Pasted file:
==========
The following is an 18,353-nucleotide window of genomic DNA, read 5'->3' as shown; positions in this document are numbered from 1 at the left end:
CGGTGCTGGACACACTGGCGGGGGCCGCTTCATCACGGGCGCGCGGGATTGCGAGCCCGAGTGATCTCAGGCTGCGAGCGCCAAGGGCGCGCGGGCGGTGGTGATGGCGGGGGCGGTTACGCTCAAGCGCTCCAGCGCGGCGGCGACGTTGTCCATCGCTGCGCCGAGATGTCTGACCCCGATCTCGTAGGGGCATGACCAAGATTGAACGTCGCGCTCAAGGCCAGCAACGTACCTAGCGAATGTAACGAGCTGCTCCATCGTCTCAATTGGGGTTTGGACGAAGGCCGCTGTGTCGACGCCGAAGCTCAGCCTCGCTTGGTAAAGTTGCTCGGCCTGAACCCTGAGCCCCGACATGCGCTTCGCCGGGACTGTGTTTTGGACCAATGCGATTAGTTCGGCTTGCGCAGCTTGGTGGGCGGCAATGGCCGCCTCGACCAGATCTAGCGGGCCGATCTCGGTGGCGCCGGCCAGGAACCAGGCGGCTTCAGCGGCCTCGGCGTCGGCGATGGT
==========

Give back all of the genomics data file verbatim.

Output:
The following is an 18,353-nucleotide window of genomic DNA, read 5'->3' as shown; positions in this document are numbered from 1 at the left end:
CGGTGCTGGACACACTGGCGGGGGCCGCTTCATCACGGGCGCGCGGGATTGCGAGCCCGAGTGATCTCAGGCTGCGAGCGCCAAGGGCGCGCGGGCGGTGGTGATGGCGGGGGCGGTTACGCTCAAGCGCTCCAGCGCGGCGGCGACGTTGTCCATCGCTGCGCCGAGATGTCTGACCCCGATCTCGTAGGGGCATGACCAAGATTGAACGTCGCGCTCAAGGCCAGCAACGTACCTAGCGAATGTAACGAGCTGCTCCATCGTCTCAATTGGGGTTTGGACGAAGGCCGCTGTGTCGACGCCGAAGCTCAGCCTCGCTTGGTAAAGTTGCTCGGCCTGAACCCTGAGCCCCGACATGCGCTTCGCCGGGACTGTGTTTTGGACCAATGCGATTAGTTCGGCTTGCGCAGCTTGGTGGGCGGCAATGGCCGCCTCGACCAGATCTAGCGGGCCGATCTCGGTGGCGCCGGCCAGGAACCAGGCGGCTTCAGCGGCCTCGGCGTCGGCGATGGT